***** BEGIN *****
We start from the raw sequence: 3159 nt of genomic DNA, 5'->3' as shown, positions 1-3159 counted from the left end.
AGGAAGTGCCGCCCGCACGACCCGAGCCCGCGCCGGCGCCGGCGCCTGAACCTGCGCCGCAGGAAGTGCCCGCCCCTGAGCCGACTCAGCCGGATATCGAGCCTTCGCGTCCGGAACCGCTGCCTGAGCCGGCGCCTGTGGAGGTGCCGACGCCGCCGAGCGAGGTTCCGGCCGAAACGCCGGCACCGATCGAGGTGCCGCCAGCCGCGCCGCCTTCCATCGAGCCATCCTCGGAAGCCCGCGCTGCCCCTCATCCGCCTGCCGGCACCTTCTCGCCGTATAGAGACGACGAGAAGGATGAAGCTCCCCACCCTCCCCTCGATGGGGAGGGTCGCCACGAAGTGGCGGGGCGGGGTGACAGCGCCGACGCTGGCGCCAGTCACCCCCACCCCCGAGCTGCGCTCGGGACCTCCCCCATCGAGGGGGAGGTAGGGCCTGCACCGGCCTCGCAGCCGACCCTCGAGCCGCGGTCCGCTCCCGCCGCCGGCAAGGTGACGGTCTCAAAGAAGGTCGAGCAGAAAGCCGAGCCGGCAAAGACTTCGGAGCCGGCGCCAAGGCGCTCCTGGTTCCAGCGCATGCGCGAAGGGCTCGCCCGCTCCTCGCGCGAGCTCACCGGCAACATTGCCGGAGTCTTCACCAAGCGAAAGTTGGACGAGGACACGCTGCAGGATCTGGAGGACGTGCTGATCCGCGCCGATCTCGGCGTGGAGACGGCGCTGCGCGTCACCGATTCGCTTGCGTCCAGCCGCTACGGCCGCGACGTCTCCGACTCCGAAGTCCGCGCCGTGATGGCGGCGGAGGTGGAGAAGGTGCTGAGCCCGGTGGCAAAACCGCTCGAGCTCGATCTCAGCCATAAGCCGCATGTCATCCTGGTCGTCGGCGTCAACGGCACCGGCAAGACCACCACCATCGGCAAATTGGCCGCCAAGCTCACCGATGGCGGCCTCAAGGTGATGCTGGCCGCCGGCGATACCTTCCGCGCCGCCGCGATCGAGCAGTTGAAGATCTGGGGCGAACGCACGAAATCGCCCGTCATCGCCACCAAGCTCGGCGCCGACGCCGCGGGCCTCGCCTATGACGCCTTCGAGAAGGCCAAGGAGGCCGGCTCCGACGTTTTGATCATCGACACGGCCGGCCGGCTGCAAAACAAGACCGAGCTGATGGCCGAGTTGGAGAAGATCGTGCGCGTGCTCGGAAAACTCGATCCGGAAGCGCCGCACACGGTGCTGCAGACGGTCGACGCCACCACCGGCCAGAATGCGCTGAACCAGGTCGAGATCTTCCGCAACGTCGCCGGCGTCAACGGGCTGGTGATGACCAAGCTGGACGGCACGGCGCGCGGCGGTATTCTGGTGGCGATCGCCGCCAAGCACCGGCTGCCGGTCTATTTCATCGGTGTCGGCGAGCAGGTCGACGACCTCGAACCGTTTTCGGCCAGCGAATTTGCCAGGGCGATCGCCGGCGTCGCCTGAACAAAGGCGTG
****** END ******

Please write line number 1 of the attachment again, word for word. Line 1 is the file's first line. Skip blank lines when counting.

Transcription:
We start from the raw sequence: 3159 nt of genomic DNA, 5'->3' as shown, positions 1-3159 counted from the left end.